Franklin County prosecutors have charged a former Ohio House page with a felony and a misdemeanor after he allegedly forged a latter written in the name of a state representative sent during a recent campaign for House speaker. The page is accused of using a Republican state representative’s letterhead to send a note to one of the two candidates who were vying for the office. The candidate who received the note lost in the primary race.
According to authorities, the defendant wrote the letter because of an “internal squabble” among House staffers. He apparently did not intend to influence the House speaker’s election. He passed a lie detector test stating that no one else was involved in the forgery. Authorities said they do not believe there was a conspiracy in the case.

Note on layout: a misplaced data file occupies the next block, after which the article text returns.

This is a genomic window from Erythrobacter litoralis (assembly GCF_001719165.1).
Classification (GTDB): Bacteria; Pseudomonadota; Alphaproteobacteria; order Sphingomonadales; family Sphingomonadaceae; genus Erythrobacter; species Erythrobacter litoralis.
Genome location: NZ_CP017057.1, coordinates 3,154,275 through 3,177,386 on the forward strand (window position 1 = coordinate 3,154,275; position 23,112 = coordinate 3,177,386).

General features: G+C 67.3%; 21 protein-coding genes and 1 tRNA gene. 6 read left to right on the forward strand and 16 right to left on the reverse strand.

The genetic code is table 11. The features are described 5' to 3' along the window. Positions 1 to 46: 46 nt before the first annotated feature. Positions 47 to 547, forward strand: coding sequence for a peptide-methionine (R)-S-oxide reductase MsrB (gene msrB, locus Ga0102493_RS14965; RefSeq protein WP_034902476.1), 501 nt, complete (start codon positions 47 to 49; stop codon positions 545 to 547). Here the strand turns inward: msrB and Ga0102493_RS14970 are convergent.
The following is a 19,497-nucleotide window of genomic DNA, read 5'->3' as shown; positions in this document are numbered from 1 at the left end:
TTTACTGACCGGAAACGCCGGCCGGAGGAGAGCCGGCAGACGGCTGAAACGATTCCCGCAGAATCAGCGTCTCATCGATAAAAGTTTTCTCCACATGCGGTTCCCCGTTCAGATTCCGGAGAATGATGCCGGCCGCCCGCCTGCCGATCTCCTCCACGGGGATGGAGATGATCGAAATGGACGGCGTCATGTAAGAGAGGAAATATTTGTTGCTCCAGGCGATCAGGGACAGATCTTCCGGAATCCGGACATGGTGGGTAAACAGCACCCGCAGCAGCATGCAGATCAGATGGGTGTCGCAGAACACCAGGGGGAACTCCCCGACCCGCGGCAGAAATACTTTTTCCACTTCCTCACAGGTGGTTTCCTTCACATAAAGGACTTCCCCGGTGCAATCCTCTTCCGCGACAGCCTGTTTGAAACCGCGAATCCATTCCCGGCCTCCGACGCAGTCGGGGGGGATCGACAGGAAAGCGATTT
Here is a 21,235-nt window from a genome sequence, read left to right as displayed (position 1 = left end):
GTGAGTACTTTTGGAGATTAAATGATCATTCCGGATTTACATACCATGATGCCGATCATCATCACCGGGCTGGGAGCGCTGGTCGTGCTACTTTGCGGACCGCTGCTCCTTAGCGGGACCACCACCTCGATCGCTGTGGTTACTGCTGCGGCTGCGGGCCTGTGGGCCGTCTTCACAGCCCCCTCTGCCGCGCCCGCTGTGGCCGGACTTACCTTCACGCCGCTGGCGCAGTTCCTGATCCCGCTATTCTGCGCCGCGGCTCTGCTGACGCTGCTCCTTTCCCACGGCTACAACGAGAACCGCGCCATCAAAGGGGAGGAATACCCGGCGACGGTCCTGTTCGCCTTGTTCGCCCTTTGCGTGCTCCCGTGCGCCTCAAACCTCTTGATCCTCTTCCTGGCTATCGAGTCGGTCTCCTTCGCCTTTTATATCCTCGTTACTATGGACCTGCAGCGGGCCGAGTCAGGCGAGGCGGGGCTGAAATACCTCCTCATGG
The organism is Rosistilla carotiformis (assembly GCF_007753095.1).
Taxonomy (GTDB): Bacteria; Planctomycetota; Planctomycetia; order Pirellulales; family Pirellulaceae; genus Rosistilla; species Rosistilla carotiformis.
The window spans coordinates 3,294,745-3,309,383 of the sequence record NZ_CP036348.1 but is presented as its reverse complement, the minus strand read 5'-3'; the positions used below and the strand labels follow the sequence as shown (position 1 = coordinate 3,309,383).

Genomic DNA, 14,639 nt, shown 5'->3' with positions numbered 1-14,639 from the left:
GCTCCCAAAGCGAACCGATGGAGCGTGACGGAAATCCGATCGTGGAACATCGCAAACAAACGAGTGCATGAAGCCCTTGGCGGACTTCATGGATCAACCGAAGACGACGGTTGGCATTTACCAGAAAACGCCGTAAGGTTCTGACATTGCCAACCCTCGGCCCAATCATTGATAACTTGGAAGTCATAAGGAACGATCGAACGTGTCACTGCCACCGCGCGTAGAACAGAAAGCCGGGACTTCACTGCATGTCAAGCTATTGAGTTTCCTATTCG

The defendant, who resigned from his page position in the Ohio House last fall, has been charged with fifth-degree felony forgery and first-degree misdemeanor attempted identity theft. He is scheduled for arraignment in Franklin County Common Pleas Court on April 1.
Anyone charged with white collar crimes, such as fraud or forgery, can face harsh consequences in the event of conviction, including significant jail time, probation and fines. However, a defendant may be able to help their situation by retaining the services of a criminal defense attorney. After reviewing the evidence, legal counsel could advise whether it is best to plead innocent and go to trial or to work with prosecutors to arrange a plea deal. If there is substantial evidence against the defendant, it may be better to negotiate with prosecutors for a plea bargain that reduces the most serious charges in exchange for a guilty plea.
Source: Cleveland.com, “Former Ohio House page faces felony charges tied to forged letter in speaker’s race,” Jeremy Pelzer, March 20, 2015